by Curlan Campbell, NOW Grenada
- Sauteurs Breakwater assumed safe haven by St Patrick fishermen
- Grenville fishermen believe their boats are safer on the water
- Sauteurs shoppers rush to gather last-minute items
Fishermen in the northern parish of St Patrick are keeping an eye on approaching Tropical Storm Dorian, but say the Sauteurs Breakwater will act as a safe haven for their fishing vessels, eliminating the need to drag their boats ashore.
“The fishermen here don’t have to move their boats, because the harbour is more or less safe,” said one fisherman in the town who wished not to be named.
At around 5 pm Tropical Storm Dorian was located near latitude 11.5º North, longitude 54.2º West. Grenada and its dependencies are on Tropical Storm Watch.
Dorian is said to be moving toward the west near 14 mph (22 km/h), and this motion is forecast to continue through tonight.
Earlier this afternoon, Kalico Shopping Centre at Main Street, Sauteurs was quite busy. According to employees, shoppers were rushing to gather last-minute items such as bottled water, crackers, canned goods and flashlights in preparation of the approaching weather system.
Vondell Lalgie, a fisherman from Grenville, indicated that for every approaching weather system, fishermen in the town of Grenville will haul their boats ashore and place them alongside the fish market. However, he believes that area is still not safe and that a more sheltered location should be provided. “Normally we all haul up our boats on the shore and strap them down properly, but it is still not safe here because based on normal weather when the tide [is high], water normally ends up all here, so it is not safe putting our boats in this region here. I find the boats are safer if they are streaming outside rather than onshore.”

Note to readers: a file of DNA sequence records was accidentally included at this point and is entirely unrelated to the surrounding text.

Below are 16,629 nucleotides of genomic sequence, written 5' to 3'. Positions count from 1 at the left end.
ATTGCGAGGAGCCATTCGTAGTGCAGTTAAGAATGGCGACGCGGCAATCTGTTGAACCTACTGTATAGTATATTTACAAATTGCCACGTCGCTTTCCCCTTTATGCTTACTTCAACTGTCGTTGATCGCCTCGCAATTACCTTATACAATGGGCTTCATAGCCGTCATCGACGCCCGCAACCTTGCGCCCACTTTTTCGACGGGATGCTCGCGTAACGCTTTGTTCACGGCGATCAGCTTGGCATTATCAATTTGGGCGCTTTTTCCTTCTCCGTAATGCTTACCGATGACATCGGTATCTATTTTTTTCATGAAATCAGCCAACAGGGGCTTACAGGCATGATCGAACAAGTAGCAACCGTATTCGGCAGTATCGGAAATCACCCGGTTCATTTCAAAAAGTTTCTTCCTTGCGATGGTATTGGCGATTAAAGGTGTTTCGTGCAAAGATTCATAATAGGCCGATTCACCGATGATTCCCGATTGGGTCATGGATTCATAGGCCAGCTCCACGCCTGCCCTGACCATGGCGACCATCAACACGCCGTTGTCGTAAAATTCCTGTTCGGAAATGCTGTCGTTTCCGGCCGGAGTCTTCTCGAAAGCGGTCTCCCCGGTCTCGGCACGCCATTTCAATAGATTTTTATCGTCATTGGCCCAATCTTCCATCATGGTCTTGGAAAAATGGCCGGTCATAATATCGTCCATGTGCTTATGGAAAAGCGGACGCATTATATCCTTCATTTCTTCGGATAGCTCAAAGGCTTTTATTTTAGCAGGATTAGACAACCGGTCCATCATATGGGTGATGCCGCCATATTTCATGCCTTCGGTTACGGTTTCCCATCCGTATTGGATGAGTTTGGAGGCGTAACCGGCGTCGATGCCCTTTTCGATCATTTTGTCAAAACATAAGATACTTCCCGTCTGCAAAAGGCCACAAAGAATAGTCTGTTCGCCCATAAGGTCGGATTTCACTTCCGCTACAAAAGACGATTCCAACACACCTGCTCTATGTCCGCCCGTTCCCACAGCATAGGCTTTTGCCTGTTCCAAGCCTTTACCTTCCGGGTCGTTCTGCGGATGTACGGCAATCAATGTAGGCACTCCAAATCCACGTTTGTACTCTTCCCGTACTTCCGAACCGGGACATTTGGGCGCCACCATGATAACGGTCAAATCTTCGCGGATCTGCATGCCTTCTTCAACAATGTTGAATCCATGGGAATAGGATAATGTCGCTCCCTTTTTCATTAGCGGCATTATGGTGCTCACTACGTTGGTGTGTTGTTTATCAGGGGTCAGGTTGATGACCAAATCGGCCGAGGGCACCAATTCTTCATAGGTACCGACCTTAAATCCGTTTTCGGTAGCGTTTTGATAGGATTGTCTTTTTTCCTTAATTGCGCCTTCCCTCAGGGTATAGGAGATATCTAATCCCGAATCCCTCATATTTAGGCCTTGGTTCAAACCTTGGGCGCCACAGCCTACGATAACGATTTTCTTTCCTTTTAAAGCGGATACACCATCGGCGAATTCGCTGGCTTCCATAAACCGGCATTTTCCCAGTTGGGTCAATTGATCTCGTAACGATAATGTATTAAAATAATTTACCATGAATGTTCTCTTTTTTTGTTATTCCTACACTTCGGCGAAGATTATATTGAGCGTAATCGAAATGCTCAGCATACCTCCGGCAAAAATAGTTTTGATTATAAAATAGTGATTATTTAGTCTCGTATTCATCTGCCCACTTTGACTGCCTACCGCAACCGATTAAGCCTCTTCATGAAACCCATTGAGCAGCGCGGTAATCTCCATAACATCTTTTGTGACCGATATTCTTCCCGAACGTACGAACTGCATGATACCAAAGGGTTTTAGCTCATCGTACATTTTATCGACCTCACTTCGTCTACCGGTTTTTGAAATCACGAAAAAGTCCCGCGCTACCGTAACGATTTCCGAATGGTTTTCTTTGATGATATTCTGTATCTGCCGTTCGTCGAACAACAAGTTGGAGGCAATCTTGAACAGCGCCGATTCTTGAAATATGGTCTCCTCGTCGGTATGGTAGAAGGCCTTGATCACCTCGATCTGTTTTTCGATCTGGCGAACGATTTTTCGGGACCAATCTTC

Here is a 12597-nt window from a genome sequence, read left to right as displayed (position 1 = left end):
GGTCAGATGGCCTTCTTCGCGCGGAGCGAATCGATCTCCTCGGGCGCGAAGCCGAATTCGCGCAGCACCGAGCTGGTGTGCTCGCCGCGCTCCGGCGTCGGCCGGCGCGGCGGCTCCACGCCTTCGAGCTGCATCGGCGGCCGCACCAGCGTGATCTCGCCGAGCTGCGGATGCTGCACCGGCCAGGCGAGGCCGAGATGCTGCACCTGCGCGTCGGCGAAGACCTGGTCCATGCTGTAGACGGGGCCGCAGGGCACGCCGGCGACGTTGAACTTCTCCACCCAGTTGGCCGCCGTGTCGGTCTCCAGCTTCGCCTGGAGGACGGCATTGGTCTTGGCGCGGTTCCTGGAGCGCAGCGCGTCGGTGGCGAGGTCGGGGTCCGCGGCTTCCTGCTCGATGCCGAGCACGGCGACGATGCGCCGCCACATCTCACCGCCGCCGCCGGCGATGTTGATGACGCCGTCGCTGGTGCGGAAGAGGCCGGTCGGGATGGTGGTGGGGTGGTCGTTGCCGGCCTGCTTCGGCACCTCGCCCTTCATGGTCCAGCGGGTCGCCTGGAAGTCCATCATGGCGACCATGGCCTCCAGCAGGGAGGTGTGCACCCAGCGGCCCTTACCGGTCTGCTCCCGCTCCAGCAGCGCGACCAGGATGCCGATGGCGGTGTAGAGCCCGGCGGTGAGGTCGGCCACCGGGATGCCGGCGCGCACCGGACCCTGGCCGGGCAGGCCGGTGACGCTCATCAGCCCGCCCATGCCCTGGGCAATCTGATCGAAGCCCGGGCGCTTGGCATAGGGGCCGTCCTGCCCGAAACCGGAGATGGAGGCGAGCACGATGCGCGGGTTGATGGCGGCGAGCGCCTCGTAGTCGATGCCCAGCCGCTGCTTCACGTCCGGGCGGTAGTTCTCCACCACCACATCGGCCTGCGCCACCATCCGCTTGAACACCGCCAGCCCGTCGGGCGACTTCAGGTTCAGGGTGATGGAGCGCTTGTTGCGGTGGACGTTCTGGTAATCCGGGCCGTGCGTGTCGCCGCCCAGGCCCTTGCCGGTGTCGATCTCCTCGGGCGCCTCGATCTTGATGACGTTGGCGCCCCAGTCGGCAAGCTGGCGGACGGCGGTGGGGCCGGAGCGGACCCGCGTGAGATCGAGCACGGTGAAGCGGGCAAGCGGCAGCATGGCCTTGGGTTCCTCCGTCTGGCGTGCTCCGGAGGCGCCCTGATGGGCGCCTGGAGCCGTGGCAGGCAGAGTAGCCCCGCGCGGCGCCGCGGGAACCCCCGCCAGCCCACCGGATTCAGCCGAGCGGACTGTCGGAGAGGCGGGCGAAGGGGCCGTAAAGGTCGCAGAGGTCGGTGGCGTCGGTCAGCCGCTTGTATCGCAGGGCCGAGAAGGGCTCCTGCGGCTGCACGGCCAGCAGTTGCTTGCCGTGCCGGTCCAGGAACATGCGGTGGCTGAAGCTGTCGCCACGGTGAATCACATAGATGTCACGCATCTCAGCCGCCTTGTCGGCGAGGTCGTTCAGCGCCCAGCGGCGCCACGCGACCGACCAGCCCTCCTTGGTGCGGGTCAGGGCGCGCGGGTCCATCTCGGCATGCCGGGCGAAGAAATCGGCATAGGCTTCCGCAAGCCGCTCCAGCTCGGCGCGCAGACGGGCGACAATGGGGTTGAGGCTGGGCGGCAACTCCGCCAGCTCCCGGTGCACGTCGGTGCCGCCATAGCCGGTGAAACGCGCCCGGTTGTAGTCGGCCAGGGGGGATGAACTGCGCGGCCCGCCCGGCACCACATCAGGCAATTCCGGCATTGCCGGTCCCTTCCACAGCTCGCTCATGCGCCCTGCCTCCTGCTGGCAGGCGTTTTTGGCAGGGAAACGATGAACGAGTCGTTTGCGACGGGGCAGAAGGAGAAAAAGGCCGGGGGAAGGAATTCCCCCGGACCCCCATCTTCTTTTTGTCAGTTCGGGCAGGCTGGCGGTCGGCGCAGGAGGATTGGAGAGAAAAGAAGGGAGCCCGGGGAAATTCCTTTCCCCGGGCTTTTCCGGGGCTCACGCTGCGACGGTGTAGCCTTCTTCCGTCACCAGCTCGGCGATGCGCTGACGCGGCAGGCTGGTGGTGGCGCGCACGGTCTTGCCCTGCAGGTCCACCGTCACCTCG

The National Hurricane Centre (NHC) states Tropical Storm Dorian is expected to intensify to near hurricane strength by the time it passes the Windward Islands on Tuesday, and become a full-blown hurricane as it moves near Puerto Rico.
Dorian presently has sustained winds of around 60 mph. In order to be classified as a hurricane, the storm must have sustained winds of at least 74 mph.